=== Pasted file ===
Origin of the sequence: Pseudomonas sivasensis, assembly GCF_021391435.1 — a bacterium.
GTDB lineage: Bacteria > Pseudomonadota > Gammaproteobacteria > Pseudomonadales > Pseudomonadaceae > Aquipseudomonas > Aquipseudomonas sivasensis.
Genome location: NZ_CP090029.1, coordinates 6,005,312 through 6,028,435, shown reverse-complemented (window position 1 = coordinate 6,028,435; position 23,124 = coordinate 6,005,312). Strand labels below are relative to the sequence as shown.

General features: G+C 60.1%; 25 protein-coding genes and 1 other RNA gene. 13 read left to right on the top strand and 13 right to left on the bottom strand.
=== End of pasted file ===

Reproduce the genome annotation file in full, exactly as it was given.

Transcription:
Origin of the sequence: Pseudomonas sivasensis, assembly GCF_021391435.1 — a bacterium.
GTDB lineage: Bacteria > Pseudomonadota > Gammaproteobacteria > Pseudomonadales > Pseudomonadaceae > Aquipseudomonas > Aquipseudomonas sivasensis.
Genome location: NZ_CP090029.1, coordinates 6,005,312 through 6,028,435, shown reverse-complemented (window position 1 = coordinate 6,028,435; position 23,124 = coordinate 6,005,312). Strand labels below are relative to the sequence as shown.

General features: G+C 60.1%; 25 protein-coding genes and 1 other RNA gene. 13 read left to right on the top strand and 13 right to left on the bottom strand.